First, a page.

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There is a grievous, miserable reality I have observed under the sun, riches that are kept by its owner to his own misery.

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I have observed another vexing thing here on earth that caused me to say, “That’s just wrong!”  namely, riches that are horded by their owner only to bring him misery rather than happiness.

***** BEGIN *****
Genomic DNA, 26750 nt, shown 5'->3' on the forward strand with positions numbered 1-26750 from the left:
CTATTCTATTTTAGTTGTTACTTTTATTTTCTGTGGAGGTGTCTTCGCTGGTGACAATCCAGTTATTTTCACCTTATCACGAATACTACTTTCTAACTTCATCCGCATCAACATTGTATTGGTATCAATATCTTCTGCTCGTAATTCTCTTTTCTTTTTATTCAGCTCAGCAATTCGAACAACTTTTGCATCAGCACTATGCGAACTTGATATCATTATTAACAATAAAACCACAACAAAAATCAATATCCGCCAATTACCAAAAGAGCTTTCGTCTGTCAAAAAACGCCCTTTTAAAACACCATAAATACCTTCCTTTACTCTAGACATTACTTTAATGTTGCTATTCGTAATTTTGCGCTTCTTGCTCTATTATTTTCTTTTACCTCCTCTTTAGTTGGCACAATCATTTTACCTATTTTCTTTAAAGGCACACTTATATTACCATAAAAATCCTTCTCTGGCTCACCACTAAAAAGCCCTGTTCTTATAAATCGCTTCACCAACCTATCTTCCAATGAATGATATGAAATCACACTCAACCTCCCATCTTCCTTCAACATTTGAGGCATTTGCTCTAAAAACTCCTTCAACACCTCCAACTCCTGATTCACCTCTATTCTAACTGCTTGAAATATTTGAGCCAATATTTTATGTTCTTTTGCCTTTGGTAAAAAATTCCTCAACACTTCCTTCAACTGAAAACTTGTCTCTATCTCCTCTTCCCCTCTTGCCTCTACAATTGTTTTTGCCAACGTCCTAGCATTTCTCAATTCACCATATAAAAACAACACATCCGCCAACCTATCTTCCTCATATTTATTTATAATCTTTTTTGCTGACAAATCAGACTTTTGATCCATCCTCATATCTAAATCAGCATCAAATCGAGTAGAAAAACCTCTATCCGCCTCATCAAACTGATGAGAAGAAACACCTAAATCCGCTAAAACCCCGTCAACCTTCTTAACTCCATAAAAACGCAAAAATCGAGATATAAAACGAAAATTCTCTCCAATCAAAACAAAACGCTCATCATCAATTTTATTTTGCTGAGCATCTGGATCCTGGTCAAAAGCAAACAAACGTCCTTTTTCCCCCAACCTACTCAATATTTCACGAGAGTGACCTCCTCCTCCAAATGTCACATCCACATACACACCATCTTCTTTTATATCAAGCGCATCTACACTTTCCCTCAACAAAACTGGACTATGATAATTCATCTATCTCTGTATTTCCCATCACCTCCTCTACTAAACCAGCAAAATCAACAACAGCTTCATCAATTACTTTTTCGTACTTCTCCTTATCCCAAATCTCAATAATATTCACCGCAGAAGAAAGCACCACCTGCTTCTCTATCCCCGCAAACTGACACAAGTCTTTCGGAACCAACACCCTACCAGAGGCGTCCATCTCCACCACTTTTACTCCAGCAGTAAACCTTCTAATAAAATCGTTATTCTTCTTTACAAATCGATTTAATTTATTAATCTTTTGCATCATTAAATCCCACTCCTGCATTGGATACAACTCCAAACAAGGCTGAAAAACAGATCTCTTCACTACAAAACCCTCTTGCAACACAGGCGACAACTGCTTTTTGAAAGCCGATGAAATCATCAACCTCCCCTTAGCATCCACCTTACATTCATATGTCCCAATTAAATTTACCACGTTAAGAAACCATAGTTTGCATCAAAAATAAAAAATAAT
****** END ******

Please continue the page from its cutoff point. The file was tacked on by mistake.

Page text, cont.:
This word, which I have translated “misery,” is a different form of the same word used earlier in the sentence for something miserable. It means “unpleasant, bad, or miserable.” While it can have moral connotations, that is not implied by the context of this verse. Unlike the proverbs, the wisdom shared in this book came directly from Solomon’s own experiences. He had experienced wealth beyond what anyone could imagine, but when deep loss and grief entered his life, everything was put into perspective. The wealthiest man on earth at that time was telling his audience that hording wealth will not make you happy. At this point, the man in this example, still has his wealth intact, but it is causing him misery not happiness as one would assume. It is causing him to worry or be anxious about things, or it has made him greedy and he can never get enough, or caring for his enterprises demands all his time and energy and he cannot enjoy times with family and friends. His situation will soon change, as we see in the next verse.